The EAT-Lancet Commission

Earlier this year, The Lancet’s monumental report Food in the Anthropocene1 drew on broad scientific expertise to examine the relationship between environmental impacts of food production and health impacts of current dietary patterns. Following an analysis of current trends, the commission outlined a strategic framework for achieving environmentally sustainable, nutritionally sound diets through rapid, global food systems transformation. While this work certainly does not address every food systems issue, it is a good example of a collaborative, food systems approach to a public health issue.

Sustainable Food Systems at Michigan

We can create positive change in the food system right here in our own communities. The University of Michigan is home to a strong community of sustainable food systems advocates. Michigan Dining centers efforts around sourcing local and sustainable food, composting, reducing food waste, and providing education in dining halls, cafes, markets, and catering services across campus. The university’s Sustainable Food Program (UMSFP)—a student organization—offers small grants for projects, events, and leadership development, facilitates collaborative leadership among student groups, and hosts an annual Harvest Festival where students can find ways to get involved in sustainable food systems work. The university’s Sustainable Food Systems Initiative (SFSI) promotes research and formal education through an undergraduate minor, a graduate certificate, the annual Fast Food for Thought event, and the Food Literacy for All course.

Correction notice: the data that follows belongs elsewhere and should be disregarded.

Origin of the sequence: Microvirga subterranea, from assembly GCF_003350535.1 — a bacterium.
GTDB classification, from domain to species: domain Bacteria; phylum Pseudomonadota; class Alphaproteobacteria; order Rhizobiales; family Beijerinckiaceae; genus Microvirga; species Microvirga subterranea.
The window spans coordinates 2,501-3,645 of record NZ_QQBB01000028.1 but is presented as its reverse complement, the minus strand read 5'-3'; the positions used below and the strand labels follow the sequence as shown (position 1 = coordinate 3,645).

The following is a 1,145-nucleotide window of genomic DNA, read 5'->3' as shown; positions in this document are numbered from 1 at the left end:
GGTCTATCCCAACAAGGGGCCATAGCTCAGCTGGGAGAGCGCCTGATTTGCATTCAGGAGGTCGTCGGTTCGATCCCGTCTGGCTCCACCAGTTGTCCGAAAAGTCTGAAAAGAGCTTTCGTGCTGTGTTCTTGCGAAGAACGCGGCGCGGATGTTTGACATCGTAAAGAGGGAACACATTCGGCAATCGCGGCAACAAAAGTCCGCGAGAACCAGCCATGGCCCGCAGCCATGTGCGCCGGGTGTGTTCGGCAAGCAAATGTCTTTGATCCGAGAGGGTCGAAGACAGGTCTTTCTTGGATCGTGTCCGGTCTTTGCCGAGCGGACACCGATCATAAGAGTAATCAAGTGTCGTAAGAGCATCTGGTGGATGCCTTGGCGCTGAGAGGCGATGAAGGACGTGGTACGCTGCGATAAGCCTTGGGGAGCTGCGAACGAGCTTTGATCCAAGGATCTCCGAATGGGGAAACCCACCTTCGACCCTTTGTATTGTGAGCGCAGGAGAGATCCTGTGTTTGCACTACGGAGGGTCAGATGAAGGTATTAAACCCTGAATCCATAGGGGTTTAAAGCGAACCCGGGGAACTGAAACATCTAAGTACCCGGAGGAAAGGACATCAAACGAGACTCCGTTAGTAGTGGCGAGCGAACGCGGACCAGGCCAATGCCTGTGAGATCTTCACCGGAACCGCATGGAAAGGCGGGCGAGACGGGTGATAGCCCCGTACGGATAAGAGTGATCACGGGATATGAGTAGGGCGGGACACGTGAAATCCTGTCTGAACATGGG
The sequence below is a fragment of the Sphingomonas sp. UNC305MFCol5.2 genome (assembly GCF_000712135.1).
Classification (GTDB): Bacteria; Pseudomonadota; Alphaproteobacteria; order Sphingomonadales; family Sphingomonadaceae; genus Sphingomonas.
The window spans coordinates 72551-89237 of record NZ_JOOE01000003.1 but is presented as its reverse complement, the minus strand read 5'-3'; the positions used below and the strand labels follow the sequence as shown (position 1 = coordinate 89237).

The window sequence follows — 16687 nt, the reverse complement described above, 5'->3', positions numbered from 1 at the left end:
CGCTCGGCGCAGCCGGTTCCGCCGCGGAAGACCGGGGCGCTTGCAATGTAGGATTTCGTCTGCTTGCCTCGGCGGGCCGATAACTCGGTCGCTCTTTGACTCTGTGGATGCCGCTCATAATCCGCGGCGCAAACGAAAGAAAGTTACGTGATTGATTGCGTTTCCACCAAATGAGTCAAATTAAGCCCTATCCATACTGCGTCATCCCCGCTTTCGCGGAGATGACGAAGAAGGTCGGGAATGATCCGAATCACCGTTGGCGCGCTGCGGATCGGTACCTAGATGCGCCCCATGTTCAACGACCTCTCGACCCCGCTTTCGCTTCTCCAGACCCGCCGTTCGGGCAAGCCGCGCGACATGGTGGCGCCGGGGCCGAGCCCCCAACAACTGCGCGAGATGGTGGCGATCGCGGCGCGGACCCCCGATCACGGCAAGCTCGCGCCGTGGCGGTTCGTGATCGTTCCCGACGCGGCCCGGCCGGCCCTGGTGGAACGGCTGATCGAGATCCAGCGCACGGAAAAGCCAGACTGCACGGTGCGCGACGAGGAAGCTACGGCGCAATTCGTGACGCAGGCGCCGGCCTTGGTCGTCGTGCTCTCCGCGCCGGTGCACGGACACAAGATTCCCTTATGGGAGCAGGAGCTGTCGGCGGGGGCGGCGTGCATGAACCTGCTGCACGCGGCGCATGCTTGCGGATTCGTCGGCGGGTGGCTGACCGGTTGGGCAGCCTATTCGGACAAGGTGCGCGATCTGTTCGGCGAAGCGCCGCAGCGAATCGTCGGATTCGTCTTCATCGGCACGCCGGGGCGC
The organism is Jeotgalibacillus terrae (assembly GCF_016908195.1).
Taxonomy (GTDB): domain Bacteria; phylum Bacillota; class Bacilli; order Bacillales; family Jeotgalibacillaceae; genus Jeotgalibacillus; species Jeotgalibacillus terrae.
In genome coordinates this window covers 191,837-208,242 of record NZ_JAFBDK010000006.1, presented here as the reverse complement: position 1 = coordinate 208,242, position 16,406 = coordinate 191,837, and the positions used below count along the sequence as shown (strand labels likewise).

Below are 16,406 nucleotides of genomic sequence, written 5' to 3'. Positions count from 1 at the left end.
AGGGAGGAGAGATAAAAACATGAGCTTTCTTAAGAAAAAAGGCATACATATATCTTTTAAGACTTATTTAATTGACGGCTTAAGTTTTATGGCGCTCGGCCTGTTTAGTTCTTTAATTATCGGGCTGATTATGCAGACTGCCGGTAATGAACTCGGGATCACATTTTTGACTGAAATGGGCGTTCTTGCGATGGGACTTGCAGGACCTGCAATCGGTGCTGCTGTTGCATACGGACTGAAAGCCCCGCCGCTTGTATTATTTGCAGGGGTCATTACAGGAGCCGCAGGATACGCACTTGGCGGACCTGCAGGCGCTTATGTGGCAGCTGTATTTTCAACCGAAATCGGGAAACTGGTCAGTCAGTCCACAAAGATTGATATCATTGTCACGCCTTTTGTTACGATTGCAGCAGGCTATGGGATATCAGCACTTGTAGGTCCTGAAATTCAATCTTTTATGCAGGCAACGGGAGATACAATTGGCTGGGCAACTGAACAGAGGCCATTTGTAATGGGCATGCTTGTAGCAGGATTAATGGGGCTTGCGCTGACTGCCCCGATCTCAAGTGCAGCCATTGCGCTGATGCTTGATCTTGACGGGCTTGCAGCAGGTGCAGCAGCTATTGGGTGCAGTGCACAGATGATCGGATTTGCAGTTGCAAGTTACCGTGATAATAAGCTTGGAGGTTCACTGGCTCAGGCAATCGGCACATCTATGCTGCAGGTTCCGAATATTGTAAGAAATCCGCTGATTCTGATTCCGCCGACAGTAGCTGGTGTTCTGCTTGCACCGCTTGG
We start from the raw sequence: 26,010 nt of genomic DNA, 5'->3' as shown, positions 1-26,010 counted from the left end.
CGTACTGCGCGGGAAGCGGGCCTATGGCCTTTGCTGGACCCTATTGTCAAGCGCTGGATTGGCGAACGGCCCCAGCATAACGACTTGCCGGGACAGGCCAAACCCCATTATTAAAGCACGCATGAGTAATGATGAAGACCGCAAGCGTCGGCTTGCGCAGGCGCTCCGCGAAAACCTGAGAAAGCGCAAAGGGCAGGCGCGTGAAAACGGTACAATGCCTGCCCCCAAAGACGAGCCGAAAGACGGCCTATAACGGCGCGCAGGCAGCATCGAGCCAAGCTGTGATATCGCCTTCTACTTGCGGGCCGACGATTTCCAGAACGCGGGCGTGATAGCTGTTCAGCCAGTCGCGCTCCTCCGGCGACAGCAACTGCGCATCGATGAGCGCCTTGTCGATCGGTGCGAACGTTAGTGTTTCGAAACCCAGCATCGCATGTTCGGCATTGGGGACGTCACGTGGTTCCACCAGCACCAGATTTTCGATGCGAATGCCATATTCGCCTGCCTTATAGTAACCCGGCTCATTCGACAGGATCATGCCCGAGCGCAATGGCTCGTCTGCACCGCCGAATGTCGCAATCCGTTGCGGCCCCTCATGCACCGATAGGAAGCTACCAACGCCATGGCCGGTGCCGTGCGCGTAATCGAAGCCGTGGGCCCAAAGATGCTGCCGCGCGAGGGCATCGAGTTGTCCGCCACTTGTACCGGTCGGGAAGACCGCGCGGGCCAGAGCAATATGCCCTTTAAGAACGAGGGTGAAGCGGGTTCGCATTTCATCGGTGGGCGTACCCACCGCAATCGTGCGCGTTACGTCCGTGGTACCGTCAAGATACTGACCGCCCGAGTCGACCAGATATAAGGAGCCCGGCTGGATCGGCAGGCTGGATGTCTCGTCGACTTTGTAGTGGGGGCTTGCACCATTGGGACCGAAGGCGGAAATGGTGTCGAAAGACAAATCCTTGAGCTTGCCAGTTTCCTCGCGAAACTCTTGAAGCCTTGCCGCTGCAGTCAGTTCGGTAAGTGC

University of Michigan School of Public Health faculty, staff, and students are engaged in all of these initiatives. What are you waiting for? We’ve already set a plate at the table for you!


  1. Willett, Walter, et al., "Food in the Anthropocene: The EAT–Lancet Commission on Healthy Diets from Sustainable Food Systems," The Lancet 393/10170 (February 2019): 447-492.
  2. Food Security in the US: Key Statistics and Graphics,” Economic Research Service, USDA (August 2019).
  3. Nguyen, Hahn, "Sustainable Food Systems: Concept and Framework," Food and Agriculture Organization of the United Nations (2018).
  4. Jones, Andrew, and Gebisa Ejeta, "A New Global Agenda for Nutrition and Health: The Importance of Agriculture and Food Systems," Bulletin of the World Health Organization 94 (2015): 228-229.
  5. "Complex or 'Wicked Issues,'" Center for Economic and Community Development, College of Agricultural Sciences, Penn State University.

About the Author

Travertine GarciaTravertine Garcia is a master’s student in Nutritional Sciences at the University of Michigan School of Public Health. She is interested in understanding public health issues through a food-systems lens and developing interventions that incorporate nutrition, food security, and sustainable development. Her current research focuses on cooking-skills interventions. Travertine is co-president of the University of Michigan Sustainable Food Program (UMSFP), which is sponsored by Michigan Dining and led by a board of undergraduate and graduate students.